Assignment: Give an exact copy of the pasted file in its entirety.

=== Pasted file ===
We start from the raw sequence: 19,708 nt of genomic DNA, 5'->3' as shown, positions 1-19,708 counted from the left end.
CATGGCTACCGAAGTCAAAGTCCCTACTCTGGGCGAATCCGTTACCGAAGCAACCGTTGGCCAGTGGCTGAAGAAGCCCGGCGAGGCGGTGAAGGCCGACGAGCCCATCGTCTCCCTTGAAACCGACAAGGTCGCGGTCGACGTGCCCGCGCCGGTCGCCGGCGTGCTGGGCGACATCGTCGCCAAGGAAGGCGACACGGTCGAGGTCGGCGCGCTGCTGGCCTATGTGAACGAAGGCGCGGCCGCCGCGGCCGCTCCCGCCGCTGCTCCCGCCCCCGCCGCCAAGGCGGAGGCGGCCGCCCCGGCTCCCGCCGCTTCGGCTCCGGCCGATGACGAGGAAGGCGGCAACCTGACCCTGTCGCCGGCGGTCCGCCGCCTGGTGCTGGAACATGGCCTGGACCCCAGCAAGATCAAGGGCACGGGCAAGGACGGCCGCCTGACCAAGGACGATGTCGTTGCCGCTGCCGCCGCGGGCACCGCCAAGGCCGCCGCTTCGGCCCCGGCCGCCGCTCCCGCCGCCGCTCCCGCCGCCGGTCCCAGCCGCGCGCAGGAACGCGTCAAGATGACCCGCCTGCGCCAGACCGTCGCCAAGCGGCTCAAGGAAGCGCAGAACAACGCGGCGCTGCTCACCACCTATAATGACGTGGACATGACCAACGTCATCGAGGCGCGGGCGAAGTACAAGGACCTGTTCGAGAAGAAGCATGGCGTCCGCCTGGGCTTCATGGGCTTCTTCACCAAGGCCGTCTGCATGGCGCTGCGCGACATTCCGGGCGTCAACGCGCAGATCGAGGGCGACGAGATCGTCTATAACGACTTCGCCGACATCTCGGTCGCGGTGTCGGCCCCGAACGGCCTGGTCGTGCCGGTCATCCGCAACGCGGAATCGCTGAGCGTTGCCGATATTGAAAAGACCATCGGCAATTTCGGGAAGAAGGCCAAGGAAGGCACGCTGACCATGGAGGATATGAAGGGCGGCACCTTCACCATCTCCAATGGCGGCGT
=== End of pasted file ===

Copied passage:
We start from the raw sequence: 19,708 nt of genomic DNA, 5'->3' as shown, positions 1-19,708 counted from the left end.
CATGGCTACCGAAGTCAAAGTCCCTACTCTGGGCGAATCCGTTACCGAAGCAACCGTTGGCCAGTGGCTGAAGAAGCCCGGCGAGGCGGTGAAGGCCGACGAGCCCATCGTCTCCCTTGAAACCGACAAGGTCGCGGTCGACGTGCCCGCGCCGGTCGCCGGCGTGCTGGGCGACATCGTCGCCAAGGAAGGCGACACGGTCGAGGTCGGCGCGCTGCTGGCCTATGTGAACGAAGGCGCGGCCGCCGCGGCCGCTCCCGCCGCTGCTCCCGCCCCCGCCGCCAAGGCGGAGGCGGCCGCCCCGGCTCCCGCCGCTTCGGCTCCGGCCGATGACGAGGAAGGCGGCAACCTGACCCTGTCGCCGGCGGTCCGCCGCCTGGTGCTGGAACATGGCCTGGACCCCAGCAAGATCAAGGGCACGGGCAAGGACGGCCGCCTGACCAAGGACGATGTCGTTGCCGCTGCCGCCGCGGGCACCGCCAAGGCCGCCGCTTCGGCCCCGGCCGCCGCTCCCGCCGCCGCTCCCGCCGCCGGTCCCAGCCGCGCGCAGGAACGCGTCAAGATGACCCGCCTGCGCCAGACCGTCGCCAAGCGGCTCAAGGAAGCGCAGAACAACGCGGCGCTGCTCACCACCTATAATGACGTGGACATGACCAACGTCATCGAGGCGCGGGCGAAGTACAAGGACCTGTTCGAGAAGAAGCATGGCGTCCGCCTGGGCTTCATGGGCTTCTTCACCAAGGCCGTCTGCATGGCGCTGCGCGACATTCCGGGCGTCAACGCGCAGATCGAGGGCGACGAGATCGTCTATAACGACTTCGCCGACATCTCGGTCGCGGTGTCGGCCCCGAACGGCCTGGTCGTGCCGGTCATCCGCAACGCGGAATCGCTGAGCGTTGCCGATATTGAAAAGACCATCGGCAATTTCGGGAAGAAGGCCAAGGAAGGCACGCTGACCATGGAGGATATGAAGGGCGGCACCTTCACCATCTCCAATGGCGGCGT